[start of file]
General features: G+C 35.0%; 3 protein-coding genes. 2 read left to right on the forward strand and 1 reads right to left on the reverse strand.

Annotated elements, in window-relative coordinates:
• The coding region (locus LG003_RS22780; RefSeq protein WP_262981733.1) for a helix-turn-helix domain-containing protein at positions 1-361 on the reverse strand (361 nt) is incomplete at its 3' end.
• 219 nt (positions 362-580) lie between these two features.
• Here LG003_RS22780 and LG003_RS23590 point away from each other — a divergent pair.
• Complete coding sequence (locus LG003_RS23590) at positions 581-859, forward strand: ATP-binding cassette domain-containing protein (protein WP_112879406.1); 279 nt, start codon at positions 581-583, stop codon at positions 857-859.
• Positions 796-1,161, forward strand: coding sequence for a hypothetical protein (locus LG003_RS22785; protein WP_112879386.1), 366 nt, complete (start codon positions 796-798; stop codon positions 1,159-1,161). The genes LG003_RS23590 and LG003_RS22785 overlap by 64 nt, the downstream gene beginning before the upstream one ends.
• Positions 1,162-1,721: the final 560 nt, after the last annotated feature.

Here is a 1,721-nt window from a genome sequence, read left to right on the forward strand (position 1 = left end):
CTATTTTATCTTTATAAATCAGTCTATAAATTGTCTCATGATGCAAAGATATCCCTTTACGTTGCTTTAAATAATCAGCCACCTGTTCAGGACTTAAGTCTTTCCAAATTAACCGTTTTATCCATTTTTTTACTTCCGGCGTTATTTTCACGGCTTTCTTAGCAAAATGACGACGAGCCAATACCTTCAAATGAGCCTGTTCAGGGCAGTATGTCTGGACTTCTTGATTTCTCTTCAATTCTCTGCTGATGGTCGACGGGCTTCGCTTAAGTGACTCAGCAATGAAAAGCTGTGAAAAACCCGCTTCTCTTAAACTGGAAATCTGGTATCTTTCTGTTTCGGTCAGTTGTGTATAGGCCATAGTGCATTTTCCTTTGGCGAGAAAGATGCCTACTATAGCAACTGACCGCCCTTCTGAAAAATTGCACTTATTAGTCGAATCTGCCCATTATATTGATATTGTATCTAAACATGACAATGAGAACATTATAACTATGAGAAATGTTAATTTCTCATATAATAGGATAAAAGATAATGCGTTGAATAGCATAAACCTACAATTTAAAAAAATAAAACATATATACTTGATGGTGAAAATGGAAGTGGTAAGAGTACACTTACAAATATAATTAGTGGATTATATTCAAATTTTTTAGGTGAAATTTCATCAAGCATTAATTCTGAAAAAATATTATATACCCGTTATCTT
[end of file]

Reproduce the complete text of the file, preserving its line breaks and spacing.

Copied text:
General features: G+C 35.0%; 3 protein-coding genes. 2 read left to right on the forward strand and 1 reads right to left on the reverse strand.

Annotated elements, in window-relative coordinates:
• The coding region (locus LG003_RS22780; RefSeq protein WP_262981733.1) for a helix-turn-helix domain-containing protein at positions 1-361 on the reverse strand (361 nt) is incomplete at its 3' end.
• 219 nt (positions 362-580) lie between these two features.
• Here LG003_RS22780 and LG003_RS23590 point away from each other — a divergent pair.
• Complete coding sequence (locus LG003_RS23590) at positions 581-859, forward strand: ATP-binding cassette domain-containing protein (protein WP_112879406.1); 279 nt, start codon at positions 581-583, stop codon at positions 857-859.
• Positions 796-1,161, forward strand: coding sequence for a hypothetical protein (locus LG003_RS22785; protein WP_112879386.1), 366 nt, complete (start codon positions 796-798; stop codon positions 1,159-1,161). The genes LG003_RS23590 and LG003_RS22785 overlap by 64 nt, the downstream gene beginning before the upstream one ends.
• Positions 1,162-1,721: the final 560 nt, after the last annotated feature.

Here is a 1,721-nt window from a genome sequence, read left to right on the forward strand (position 1 = left end):
CTATTTTATCTTTATAAATCAGTCTATAAATTGTCTCATGATGCAAAGATATCCCTTTACGTTGCTTTAAATAATCAGCCACCTGTTCAGGACTTAAGTCTTTCCAAATTAACCGTTTTATCCATTTTTTTACTTCCGGCGTTATTTTCACGGCTTTCTTAGCAAAATGACGACGAGCCAATACCTTCAAATGAGCCTGTTCAGGGCAGTATGTCTGGACTTCTTGATTTCTCTTCAATTCTCTGCTGATGGTCGACGGGCTTCGCTTAAGTGACTCAGCAATGAAAAGCTGTGAAAAACCCGCTTCTCTTAAACTGGAAATCTGGTATCTTTCTGTTTCGGTCAGTTGTGTATAGGCCATAGTGCATTTTCCTTTGGCGAGAAAGATGCCTACTATAGCAACTGACCGCCCTTCTGAAAAATTGCACTTATTAGTCGAATCTGCCCATTATATTGATATTGTATCTAAACATGACAATGAGAACATTATAACTATGAGAAATGTTAATTTCTCATATAATAGGATAAAAGATAATGCGTTGAATAGCATAAACCTACAATTTAAAAAAATAAAACATATATACTTGATGGTGAAAATGGAAGTGGTAAGAGTACACTTACAAATATAATTAGTGGATTATATTCAAATTTTTTAGGTGAAATTTCATCAAGCATTAATTCTGAAAAAATATTATATACCCGTTATCTT